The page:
What would you do with a million?

{ 43 comments, please add your thoughts now! }

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43 Responses to “Your Take: What Would You Do With A Million Dollars?”

  1. Four Pillars says:

    I’ll echo Bill – that’s definitely the original Barenaked song – I’ve never heard of the bluegrass version so I’ll check that out.

    Anyways – I’d pay off debt, give 10% to family and invest the rest in dividend stocks. I wouldn’t quit work but man, if I really felt like quitting – I could…

    Mike

  2. MoneyNing says:

    Dividend stocks is a good idea because of the income and low tax rate (for now). I wouldn’t be looking for capital appreciation so much so value stocks over growth since there’s less risk on the down side.

  3. AndyS says:

    I’d go to vegas and put in all on black…

    Realistically though I would use it to pay off outstanding bills and ramp my investments. I would though take 10% for fun and spend on whatever I want, 10% to family and friends in financial need and 10% to charity.

    Andy.

  4. thomas says:

    I’d take a month long vacation, and travel to all the places i want to see. Sure, everyone will pay off their home and debts, that should be a given. Hopefully nobody has more than a million in debt, so you could have some leftover money.

    But what would you REALLY do with the “fun” portion? Like I said, i’d vacation. I’d spend a 7-10 days in Europe, another 10 days in South East Asia, hop to China for 3 days, then spend the last week in Africa at one of those safari joints.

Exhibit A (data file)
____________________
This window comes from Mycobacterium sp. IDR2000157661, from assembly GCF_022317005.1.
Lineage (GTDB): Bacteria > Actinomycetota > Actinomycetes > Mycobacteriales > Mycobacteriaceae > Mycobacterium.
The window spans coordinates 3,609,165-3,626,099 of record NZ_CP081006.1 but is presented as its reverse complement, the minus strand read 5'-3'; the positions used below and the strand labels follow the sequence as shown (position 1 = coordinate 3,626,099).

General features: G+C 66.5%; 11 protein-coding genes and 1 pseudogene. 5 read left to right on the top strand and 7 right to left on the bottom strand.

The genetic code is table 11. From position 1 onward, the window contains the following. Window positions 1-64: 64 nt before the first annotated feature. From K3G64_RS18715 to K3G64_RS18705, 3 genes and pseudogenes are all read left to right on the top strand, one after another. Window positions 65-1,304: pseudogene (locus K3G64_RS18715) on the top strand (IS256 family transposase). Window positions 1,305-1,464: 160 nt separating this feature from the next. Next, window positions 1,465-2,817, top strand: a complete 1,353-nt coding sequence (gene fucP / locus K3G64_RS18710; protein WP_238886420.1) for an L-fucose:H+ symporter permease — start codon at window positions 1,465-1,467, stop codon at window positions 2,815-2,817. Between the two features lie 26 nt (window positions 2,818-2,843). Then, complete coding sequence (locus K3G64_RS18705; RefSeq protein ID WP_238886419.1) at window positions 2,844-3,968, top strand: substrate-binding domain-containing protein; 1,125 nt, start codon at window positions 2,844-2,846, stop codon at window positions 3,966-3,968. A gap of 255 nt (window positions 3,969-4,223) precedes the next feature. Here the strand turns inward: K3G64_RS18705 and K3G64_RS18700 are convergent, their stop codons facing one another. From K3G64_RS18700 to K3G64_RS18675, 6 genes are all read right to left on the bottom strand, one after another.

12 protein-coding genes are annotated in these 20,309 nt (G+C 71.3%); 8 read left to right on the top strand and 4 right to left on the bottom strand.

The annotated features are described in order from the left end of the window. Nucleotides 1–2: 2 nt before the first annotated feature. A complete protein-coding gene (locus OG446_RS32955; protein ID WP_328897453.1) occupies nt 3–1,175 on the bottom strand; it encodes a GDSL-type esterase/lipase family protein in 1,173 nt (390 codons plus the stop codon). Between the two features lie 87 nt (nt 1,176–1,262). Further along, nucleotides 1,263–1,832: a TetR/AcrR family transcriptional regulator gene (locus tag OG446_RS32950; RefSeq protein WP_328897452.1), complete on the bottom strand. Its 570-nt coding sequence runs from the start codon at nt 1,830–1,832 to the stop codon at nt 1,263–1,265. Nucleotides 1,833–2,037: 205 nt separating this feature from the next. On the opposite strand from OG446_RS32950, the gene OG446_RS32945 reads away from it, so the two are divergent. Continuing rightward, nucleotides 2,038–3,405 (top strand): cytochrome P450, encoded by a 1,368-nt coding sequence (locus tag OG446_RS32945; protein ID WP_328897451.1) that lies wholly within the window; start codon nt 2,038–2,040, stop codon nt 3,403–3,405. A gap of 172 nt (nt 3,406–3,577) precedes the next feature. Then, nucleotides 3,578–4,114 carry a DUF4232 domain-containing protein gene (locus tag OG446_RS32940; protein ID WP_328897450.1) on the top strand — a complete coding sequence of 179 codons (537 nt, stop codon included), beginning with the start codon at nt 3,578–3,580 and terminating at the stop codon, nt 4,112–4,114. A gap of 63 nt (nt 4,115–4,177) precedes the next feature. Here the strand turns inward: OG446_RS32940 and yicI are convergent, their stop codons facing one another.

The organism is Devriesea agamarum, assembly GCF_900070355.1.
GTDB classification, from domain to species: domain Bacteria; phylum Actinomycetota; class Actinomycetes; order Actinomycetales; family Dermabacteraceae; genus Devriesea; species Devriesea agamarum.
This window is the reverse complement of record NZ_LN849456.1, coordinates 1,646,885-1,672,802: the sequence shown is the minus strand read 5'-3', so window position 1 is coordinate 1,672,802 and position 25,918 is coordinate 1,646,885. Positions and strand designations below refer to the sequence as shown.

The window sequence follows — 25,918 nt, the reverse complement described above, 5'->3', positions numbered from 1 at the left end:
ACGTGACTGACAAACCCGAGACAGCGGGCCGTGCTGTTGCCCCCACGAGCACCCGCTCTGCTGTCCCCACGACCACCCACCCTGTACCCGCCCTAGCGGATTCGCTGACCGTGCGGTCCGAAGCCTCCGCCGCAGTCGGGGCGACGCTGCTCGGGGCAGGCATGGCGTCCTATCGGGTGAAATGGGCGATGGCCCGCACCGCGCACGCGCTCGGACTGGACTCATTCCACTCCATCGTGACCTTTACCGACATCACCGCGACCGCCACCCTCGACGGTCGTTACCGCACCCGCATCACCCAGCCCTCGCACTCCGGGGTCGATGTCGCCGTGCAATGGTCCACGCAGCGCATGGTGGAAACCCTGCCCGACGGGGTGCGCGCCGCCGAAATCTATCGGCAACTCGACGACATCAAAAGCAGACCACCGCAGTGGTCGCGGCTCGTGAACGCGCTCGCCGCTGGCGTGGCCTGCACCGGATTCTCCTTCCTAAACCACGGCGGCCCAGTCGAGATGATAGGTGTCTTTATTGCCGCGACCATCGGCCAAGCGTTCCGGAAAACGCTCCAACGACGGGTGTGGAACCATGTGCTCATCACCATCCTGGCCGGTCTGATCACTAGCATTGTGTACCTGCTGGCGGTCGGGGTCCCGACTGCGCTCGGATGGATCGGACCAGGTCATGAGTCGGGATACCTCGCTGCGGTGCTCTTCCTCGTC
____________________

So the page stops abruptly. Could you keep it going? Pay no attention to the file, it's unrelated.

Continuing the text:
I’d set up a scholarship at my alma mater. Nothing big, but something like a $1k yearly deal for 10 years. I wouldn’t target the super poor, I’d focus on the kids whose parents make too much for free money, but not enough to pay for college (which was my deal).

    I’d do a lot more if that million was 20 or 50, but you could still do some good with that new bag of nickels.

  5. clicclic says:

    If a million $$ fell in your lap you’d become REALLY conservative REALLY quickly. Or, you’d become FOOLISHLY FRIVOLOUS until it was completely gone.

    It’s amazing how quickly you learn about yourself when you receive a giant wad of cash.

    When you’re young your subconscious screams “don’t worry be happy!” and out the window it goes. If you’re old in age or in spirit, you become very scared very quickly about this cash. All these charitable comments (I’d give 10% to…) are quasi-laughable; if $1 mil appeared out of thin air you’d worry about only one thing: how to protect it and yourself. It’s a scary responsibility.

    Don’t fool yourself…

  6. pete says:

    (Context: I am 22 and debt free.)

    Would ‘spend’ it all on freedom called Vangaurd equity index funds, allocated according to global market caps.

    I would spend the dividend each year. With a current dividend yield of around 2% and a history of going up over time (also in real terms), this would give me more options in life. I would continue working, adding maybe 10K of my take home salary to the dividend stream in the first year, 8K the second year, 6K… and be financially indendent after 5 years at age 27. All salary over 10K goes into my nice big freedom nest egg.

    I can imagine myself using the dividends for special travel (North Pole, French Chateau vacation, Ferrari drivers weekend, …) in the first couple of years, for a nice wedding and house once travel starts to lose its novelty, and my future children once they arrive in – at least, I may hope – 7 years.